Are there any good newbie resources on how to build a deb from compiled source? I'd really, really, really like to stop doing make install, but I lack any experience with packaging whatsoever.
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Re: Vega 64 on Debian 9

Postby smoki » 2018-02-06 13:53

Particle wrote: Are there any good newbie resources on how to build a deb from compiled source? I'd really, really, really like to stop doing make install, but I lack any experience with packaging whatsoever.


Well, first guide about debian packaging is this:

https://www.debian.org/doc/manuals/maint-guide/

Maybe it is not really for newbies, but maybe it is as i dunno probably depends on who is the newbie :P ... hmm, maybe these then could help something:

https://raphaelhertzog.com/debian-packaging/

These are aimed for proper debian packaging if your aim is to be clear, optimal or to share these debs with others... but there are also many other more easy and more dirty ways like with using checkinstall. With that it will just package your 'make install' result in just one package and you can letter brute force overwrite installed mesa what is currently installed with 'dpkg --force-overwrite *.deb' and it is easy to be removed, just remove deb and do not forget to reinstall all of proper packaged mesa packages right after :D and so on:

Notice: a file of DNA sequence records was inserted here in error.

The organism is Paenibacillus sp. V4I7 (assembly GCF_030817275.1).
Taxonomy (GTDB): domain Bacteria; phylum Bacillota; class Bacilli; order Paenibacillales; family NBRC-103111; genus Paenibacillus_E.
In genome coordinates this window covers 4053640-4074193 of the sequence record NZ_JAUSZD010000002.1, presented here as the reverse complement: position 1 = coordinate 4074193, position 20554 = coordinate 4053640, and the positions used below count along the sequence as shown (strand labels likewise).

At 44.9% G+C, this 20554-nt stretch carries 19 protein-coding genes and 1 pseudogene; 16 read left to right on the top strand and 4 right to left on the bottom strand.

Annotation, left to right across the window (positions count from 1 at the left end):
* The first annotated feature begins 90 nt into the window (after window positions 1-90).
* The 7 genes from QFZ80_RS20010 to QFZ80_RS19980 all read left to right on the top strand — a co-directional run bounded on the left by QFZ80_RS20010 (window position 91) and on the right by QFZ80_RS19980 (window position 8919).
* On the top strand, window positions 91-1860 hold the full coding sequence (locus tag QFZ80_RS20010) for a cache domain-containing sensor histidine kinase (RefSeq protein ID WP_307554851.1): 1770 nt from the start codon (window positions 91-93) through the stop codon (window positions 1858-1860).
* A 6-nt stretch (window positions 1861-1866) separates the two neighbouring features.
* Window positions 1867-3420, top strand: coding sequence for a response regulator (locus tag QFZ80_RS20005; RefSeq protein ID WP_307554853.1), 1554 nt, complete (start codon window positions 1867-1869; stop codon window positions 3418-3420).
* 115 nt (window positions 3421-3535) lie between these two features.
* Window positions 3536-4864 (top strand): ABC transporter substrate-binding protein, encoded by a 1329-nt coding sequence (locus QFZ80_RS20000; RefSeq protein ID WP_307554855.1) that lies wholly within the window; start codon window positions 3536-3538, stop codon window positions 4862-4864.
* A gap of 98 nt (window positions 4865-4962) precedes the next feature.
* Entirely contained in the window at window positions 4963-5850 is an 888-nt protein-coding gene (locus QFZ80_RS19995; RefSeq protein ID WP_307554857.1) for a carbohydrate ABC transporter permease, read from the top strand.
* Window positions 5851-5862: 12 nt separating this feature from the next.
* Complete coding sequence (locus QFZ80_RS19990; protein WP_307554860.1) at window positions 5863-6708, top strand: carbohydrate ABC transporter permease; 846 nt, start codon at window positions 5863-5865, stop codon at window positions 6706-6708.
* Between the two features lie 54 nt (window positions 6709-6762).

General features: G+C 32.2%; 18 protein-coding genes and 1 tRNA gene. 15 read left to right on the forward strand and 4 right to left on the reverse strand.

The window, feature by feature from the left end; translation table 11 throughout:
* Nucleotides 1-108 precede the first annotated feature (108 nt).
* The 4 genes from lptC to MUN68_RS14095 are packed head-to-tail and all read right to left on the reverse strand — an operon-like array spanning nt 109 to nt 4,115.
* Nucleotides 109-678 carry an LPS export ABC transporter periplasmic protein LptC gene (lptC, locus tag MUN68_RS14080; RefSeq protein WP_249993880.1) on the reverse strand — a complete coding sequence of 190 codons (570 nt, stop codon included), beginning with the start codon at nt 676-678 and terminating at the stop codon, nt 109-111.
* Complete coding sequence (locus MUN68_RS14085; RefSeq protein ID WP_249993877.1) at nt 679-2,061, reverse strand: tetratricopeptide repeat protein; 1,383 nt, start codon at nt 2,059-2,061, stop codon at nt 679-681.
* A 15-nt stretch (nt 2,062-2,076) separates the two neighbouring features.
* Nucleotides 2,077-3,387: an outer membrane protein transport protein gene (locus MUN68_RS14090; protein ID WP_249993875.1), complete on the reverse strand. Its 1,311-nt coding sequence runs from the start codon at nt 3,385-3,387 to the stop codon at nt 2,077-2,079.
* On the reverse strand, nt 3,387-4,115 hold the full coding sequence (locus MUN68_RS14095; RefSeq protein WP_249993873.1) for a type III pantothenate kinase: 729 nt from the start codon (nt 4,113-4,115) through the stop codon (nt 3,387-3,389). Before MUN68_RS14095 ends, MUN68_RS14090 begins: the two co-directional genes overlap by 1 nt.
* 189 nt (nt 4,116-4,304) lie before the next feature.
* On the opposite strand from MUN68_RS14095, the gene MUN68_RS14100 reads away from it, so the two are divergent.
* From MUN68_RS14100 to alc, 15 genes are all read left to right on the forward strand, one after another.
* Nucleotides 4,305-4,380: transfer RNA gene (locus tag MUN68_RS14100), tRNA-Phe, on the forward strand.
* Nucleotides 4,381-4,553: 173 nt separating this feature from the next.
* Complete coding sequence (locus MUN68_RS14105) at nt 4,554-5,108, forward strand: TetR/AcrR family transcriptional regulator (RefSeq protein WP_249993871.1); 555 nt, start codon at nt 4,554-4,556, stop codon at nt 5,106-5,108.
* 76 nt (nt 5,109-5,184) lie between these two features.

https://manpages.debian.org/stretch/che ... .8.en.html

That is probably quickest and easiest to make dirty deb, but yeah it is dirty as hell so considered it as something just for you ;)